"She wants bells and whistles. She wants fireworks and symphonies. She wants the whole world to know. She wants bells and whistles"

  • In the movie "The Social Network" (2010), Mark Zuckerberg (played by Jesse Eisenberg) uses the idiom to dismiss the idea of adding more features to his website, Facebook:

    "I don't want to add more bells and whistles until we know what we have is stable."

  • In the TV show "The Office" (US version), season 4 episode 4, Jim Halpert (played by John Krasinski) uses the idiom to mock Dwight Schrute's (played by Rainn Wilson) elaborate security system for his desk:

    Jim: Wow. Bells and whistles. Dwight: Yeah. Motion sensors, infrared lasers. It’s pretty much impenetrable. Jim: Unless you have a key.

  • In the book "The Hunger Games" (2008) by Suzanne Collins, Katniss Everdeen (the protagonist) uses the idiom to describe the extravagant outfits of the people in the Capitol:

    "They want me to see everything they’ve done to me. All the bells and whistles that are supposed to make me desirable."

Other Ways to Say "Bells and Whistles"

There are other ways to say "bells and whistles" with similar meanings. Here are some synonyms and alternatives for the idiom:

  • Flair
  • Frills
  • Gimmicks
  • Trimmings
  • Showy
  • Ostentatious
  • Extras
  • Features
  • Fancy
  • Flashy

10 Frequently Asked Questions About "Bells and Whistles"

  • What is the origin of "bells and whistles"?

The origin of "bells and whistles" is unclear, but it is likely related to using "bells and whistles" in trains and locomotives in early times.

  • What are some synonyms for "bells and whistles"?

Some synonyms for "bells and whistles" are extras, features, flair, frills, gimmicks, trimmings, etc.

  • What are some antonyms for "bells and whistles"?

Some antonyms for "bells and whistles" are basic, simple, plain, minimal, essential, practical, functional, etc.

  • Is "bells and whistles" a positive or negative idiom?

It depends on the context and the tone of the speaker. "Bells and whistles" can be used positively or neutrally, and it can also be used negatively or sarcastically.

  • How do you use "bells and whistles" in a sentence?

You can use "bells and whistles" as a noun phrase to describe the extra features or accessories of something. You can also use it as an adjective phrase to modify a noun.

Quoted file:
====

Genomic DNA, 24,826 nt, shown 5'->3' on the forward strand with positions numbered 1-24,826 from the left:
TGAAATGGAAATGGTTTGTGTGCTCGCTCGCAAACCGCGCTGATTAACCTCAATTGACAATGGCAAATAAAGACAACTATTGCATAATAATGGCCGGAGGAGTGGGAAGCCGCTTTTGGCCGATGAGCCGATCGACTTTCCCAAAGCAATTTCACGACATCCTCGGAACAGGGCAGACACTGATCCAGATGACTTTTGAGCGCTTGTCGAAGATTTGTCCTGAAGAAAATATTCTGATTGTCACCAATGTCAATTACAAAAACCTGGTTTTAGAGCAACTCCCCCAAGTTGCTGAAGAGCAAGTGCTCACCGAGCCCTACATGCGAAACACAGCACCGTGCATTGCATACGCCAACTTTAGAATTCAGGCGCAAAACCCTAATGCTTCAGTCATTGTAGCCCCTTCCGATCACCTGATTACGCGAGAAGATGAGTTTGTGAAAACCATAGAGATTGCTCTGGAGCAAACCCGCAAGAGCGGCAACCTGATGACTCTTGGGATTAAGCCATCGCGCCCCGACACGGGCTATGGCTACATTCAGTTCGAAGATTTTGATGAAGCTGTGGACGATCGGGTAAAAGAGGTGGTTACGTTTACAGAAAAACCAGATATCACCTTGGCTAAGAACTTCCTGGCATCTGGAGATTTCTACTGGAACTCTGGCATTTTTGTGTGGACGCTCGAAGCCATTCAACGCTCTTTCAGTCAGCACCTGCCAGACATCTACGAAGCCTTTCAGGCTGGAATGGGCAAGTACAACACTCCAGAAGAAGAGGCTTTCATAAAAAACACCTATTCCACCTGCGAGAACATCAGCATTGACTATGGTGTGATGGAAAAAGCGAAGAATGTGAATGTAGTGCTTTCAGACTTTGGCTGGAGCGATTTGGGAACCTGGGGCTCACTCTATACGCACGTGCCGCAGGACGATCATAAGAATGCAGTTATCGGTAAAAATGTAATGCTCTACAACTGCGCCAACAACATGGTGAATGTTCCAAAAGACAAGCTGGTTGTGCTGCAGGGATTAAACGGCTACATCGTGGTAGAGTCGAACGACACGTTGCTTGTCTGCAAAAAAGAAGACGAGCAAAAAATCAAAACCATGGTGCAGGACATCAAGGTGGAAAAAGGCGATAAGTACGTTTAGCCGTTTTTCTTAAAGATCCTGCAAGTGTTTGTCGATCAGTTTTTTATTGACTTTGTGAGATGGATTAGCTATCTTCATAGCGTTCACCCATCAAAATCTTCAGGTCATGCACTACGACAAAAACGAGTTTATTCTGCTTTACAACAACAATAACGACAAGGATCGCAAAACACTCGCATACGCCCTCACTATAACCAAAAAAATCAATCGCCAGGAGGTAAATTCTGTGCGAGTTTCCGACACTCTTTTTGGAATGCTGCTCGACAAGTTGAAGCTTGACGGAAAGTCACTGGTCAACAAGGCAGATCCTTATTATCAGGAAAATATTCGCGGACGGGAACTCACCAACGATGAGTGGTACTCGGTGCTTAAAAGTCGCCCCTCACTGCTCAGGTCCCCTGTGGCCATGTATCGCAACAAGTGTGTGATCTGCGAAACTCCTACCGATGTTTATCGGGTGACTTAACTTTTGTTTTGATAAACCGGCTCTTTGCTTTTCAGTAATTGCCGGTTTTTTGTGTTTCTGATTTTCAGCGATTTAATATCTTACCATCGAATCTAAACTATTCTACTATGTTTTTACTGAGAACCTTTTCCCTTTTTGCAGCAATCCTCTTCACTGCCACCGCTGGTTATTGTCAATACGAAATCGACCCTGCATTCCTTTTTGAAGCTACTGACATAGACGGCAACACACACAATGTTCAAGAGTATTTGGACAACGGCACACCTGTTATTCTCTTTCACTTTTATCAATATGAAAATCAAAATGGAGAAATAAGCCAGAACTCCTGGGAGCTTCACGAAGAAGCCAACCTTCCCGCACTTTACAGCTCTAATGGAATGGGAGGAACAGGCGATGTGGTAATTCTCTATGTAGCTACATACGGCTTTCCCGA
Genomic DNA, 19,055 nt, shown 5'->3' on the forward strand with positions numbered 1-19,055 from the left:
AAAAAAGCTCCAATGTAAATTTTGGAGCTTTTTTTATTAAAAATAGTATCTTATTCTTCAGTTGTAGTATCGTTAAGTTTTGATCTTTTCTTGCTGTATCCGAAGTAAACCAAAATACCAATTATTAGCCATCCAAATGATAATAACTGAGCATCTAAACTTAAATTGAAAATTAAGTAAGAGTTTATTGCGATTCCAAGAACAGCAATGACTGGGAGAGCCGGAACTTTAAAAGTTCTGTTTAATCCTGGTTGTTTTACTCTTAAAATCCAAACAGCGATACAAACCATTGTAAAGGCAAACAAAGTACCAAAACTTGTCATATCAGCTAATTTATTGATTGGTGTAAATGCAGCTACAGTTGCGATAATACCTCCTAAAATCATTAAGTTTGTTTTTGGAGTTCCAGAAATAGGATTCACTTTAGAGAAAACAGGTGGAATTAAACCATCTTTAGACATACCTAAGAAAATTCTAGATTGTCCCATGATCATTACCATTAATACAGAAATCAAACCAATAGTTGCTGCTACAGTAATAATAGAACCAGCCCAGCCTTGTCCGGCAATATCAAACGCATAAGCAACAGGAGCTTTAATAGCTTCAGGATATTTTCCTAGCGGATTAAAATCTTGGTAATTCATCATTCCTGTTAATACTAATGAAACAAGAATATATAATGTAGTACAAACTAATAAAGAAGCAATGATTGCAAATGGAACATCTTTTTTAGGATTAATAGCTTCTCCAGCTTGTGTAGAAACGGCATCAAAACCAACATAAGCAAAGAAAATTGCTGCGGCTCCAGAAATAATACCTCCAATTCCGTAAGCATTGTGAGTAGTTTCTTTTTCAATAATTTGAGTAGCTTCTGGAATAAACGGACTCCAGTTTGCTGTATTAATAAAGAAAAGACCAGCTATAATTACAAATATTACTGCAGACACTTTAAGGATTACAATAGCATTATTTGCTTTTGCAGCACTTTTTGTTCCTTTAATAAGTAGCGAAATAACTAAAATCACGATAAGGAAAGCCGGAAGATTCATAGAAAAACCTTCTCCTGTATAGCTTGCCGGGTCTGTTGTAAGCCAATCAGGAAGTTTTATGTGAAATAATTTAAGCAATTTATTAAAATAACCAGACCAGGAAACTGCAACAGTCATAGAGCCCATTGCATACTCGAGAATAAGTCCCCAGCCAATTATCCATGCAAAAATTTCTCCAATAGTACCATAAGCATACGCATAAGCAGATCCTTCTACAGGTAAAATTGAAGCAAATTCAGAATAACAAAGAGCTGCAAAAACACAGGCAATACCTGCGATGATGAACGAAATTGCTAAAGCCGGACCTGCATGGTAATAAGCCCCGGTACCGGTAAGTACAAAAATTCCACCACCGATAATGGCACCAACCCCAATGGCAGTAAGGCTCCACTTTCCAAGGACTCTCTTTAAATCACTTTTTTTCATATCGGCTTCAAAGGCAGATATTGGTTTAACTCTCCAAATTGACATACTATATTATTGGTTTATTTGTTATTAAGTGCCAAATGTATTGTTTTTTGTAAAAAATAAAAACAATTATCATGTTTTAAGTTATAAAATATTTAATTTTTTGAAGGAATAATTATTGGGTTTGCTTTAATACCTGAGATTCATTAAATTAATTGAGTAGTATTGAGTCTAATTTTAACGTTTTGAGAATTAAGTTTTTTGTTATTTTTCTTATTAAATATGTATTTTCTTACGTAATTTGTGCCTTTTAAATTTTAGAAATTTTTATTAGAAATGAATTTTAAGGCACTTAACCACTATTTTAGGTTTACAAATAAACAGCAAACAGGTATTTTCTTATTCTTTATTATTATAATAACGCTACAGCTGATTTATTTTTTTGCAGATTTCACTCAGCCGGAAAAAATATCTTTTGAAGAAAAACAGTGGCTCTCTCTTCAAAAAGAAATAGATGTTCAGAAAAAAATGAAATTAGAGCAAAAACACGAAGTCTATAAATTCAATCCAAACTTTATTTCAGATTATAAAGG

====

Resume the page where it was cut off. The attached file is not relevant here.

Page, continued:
Example: (as a noun) : From my point of view, this car has all the "bells and whistles" you could want. The perfect car for any occassion!

  • What other idioms use the word "bell or whistle"?

Some other idioms that use the word bell or whistle are ring a bell (to sound familiar or remind someone of something), blow the whistle (to expose or report wrongdoing or corruption), whistle-blower (a person who tells or registers misconduct or crime), and more.

  • Can you use "bells and whistles" for people and things?

Yes, you can use "bells and whistles" for people as well as things.

Example: She has all the "bells and whistles" of a successful lawyer. She's intelligent, kind, and a certified cutie pie!

  • Can you use "bells and whistles" in a question?

Yes, you can use "bells and whistles" in a question.

Example: What other kind of "bells and whistles" does this hotel offer? So far, their services align with my expectations.

  • Can you use "bells and whistles" in a negative sentence?

Yes, you can use "bells and whistles" in a negative sentence.

Example: I don't like cars with too many "bells and whistles." Besides, they are hard to maintain and expensive to repair.

  • Can you use "bells and whistles" in a comparative sentence?

Yes, you can use "bells and whistles" in a comparative sentence.

Example: This laptop has more “bells and whistles” than yours. In fact, it has a bigger screen, a faster processor, and a longer battery life.

Final Thoughts About "Bells and Whistles"

"Bells and whistles" is an idiom that can describe the extra features or accessories of something that make it more attractive or impressive. However, it can also imply something is unnecessary or excessive, making the whole thing more complicated or expensive.

To summarize:

  • "Bells and whistles" refers to extra features or accessories that are not essential but make something more appealing or impressive.
  • The idiom is of American origin and dates back to the early 1970s.
  • The idiom can be used positively, neutrally, or negatively depending on the context and the speaker's tone.
  • The idiom can be used as a noun phrase or an adjective phrase.
  • The idiom has synonyms and antonyms with similar or opposite meanings.
  • Lastly, the idiom is related to other expressions that use a bell or whistle.